He said he will look at the efforts of airline employees to help injured passengers and their family members, visit with the NTSB and other organizations to apologize for the crash and try to meet injured passengers.

 

   Yoon said he can't meet with the Asiana pilots because no outside contact with them is allowed until the investigation is completed.

 

   More than 180 people aboard the plane went to hospitals with injuries. But remarkably, more than a third didn't even require hospitalization.

 

   The passengers included 141 Chinese, 77 South Koreans, 64 Americans, three Canadians, three Indians, one Japanese, one Vietnamese and one person from France.

 

   South Korea officials said 39 people remained hospitalized in seven different hospitals in San Francisco.

 

   The flight originated in Shanghai, China, and stopped over in Seoul, South Korea, before making the nearly 11-hour trip to San Francisco.

Published in National News

   SANDWICH, Ill. (AP) - Authorities say one person is injured after a small home built airplane en route from St. Louis had to make an emergency landing in an unincorporated area outside Chicago.

   The (Aurora) Beacon News reports that Kendall County sheriff's police officers were called to the scene just before 11 a.m. Sunday.

   Federal Aviation Administration spokesman Tony Molinaro says the light sport aircraft left a small airport in St. Louis and the pilot reported engine trouble in Illinois. Emergency crews found the plane had made an emergency landing in a field not far from Sandwich.

   Both people aboard were taken to a local hospital. One was treated for minor injuries and the other was evaluated.

   The National Transportation Safety Board is investigating.

 
Published in Local News

SAN FRANCISCO (AP) — South Korea says two veteran pilots were flying the Asiana Airlines jetliner when it crashed while landing at San Francisco's airport, killing two people.

The Ministry of Land, Infrastructure and Transport says four pilots were aboard and rotated in two-person shifts during the flight from Asia.

Officials say more than 300 passengers and crew members were aboard when it slammed into the runway and caught fire. The two dead were found outside the wreckage. Another 182 people were taken to hospitals, many with minor injuries.

San Francisco's fire chief says authorities have accounted for all passengers and crew members who were aboard the jetliner.

The flight originated in Shanghai, China with a stopover in Seoul.

National Transportation Safety Board investigators are on the scene.

Published in National News

   A pilot and passenger are both being treated for injuries after a small plane crashed in Jefferson County Monday evening.  It happened about 9 p.m, about two miles south of Festus City Airport.  

   Sheriff's deputies found the plane in a farm field near the 2600 block of Plattin Road.  

   Both men were conscious and able to speak to emergency crews when they were airlifted to Mercy Medical Center in Creve Coeur.  The extent of their injuries is not known.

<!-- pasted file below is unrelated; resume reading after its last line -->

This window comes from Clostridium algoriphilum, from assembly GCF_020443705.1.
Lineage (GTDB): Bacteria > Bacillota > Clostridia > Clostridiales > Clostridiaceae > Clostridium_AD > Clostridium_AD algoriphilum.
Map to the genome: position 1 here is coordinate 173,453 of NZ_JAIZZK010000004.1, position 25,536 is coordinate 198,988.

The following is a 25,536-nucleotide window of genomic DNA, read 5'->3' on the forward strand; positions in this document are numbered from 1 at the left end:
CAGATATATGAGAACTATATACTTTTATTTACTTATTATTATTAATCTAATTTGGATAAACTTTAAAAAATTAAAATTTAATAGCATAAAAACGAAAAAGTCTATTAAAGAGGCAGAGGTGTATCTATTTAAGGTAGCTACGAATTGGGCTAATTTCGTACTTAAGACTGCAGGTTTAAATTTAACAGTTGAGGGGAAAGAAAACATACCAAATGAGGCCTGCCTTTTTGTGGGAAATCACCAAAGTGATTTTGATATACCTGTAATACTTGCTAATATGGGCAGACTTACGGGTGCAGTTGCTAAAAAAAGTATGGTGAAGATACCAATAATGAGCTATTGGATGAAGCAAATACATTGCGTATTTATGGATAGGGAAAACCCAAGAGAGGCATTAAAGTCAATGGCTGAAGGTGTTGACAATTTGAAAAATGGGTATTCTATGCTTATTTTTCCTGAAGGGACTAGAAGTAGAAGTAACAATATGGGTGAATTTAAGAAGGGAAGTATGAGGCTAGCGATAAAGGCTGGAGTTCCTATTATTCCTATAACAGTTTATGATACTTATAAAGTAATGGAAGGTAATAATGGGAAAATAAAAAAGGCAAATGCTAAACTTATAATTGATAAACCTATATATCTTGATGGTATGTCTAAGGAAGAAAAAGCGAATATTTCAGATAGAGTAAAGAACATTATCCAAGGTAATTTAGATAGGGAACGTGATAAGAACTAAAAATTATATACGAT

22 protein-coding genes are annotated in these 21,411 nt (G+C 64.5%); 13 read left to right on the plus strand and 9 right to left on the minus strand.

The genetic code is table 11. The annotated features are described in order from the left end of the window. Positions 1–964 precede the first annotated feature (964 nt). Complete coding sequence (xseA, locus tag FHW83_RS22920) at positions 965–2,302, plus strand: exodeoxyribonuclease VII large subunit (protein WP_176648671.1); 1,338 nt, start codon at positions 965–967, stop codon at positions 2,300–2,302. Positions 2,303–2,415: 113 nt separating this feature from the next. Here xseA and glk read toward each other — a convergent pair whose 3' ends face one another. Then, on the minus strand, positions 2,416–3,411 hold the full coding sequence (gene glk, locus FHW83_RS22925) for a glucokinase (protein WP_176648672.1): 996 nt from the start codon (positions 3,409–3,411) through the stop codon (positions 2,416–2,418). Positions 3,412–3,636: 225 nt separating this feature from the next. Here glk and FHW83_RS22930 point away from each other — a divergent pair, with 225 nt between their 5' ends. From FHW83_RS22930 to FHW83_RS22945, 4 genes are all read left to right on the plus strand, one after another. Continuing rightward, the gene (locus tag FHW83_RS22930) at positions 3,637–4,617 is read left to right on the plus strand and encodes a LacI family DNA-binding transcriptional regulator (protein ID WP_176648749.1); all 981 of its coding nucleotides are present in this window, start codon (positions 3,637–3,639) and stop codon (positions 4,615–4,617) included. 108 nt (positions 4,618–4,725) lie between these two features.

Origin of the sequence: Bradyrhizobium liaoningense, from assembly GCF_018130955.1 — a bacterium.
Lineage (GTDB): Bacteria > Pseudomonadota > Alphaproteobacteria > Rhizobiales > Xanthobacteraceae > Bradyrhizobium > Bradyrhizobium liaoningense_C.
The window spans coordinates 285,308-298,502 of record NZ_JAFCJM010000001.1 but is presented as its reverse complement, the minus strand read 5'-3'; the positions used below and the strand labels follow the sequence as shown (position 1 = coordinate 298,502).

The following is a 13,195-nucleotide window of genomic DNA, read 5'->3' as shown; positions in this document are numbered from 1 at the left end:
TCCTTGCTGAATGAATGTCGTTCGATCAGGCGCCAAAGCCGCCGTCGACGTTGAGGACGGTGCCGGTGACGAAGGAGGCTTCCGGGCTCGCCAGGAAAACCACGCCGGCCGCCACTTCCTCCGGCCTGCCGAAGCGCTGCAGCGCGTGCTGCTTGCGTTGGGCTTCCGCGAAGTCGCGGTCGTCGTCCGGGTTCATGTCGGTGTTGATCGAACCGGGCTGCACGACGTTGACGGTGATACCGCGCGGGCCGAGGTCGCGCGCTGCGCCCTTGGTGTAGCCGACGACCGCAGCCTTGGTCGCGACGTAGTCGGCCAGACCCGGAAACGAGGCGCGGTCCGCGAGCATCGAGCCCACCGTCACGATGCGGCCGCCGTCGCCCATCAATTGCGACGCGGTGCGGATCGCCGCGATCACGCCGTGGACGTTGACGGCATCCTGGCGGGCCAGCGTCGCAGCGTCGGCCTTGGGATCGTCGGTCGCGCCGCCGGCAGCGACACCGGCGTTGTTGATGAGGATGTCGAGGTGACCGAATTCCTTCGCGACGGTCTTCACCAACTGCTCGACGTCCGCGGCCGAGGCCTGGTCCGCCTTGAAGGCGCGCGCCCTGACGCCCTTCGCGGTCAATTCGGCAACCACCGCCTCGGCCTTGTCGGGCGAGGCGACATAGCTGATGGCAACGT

KSDK-TV reports that the pilot is identified as 65 year old Jim Smith.  His 40 year old son, Christopher Smith was also on board when plane went down.  

   It's not clear what caused the crash.

 
Published in Local News
Thursday, 21 February 2013 00:35

5 dead after small jet crashes in eastern GA

THOMSON, Ga. (AP) — Five people were killed and two injured when a small jet crashed off the end of a runway in eastern Georgia, an official confirmed early Thursday.

Thomson-McDuffie County Sheriff Logan Marshall said the jet crashed after 8 p.m. Wednesday. He said the two survivors were taken to area hospitals but did not have information on their conditions. He said the identities of those killed were being withheld pending notification of family members.

The Hawker Beechcraft 390/Premier I en route from Nashville, Tenn., crashed around 8:30 p.m. at the Thomson-McDuffie County Airport, about 30 miles west of Augusta, Federal Aviation Administration spokeswoman Kathleen Bergen said in an email.

Seven people were aboard, she told The Associated Press in the email. She added that she had no immediate details about a possible cause.

The Augusta Chronicle (http://bit.ly/WbvMGa) cited Assistant County Fire Chief Stephen Sewell as saying there were at least two survivors identified as a pilot and a passenger. But he provided no additional information about those aboard in that account.

The newspaper said a brush fire flared near the crash scene, quoting witnesses who reported local power outages that prompted a utility to send workers to the site. A photograph posted on the newspaper's online site showed ambulances with lights flashing.

The plane was on a flight from John Tune Airport in Nashville, Tenn., to the Thomson-McDuffie airport, Bergen said in her email, adding the aircraft is registered to a company based in Wilmington, Del.
Published in National News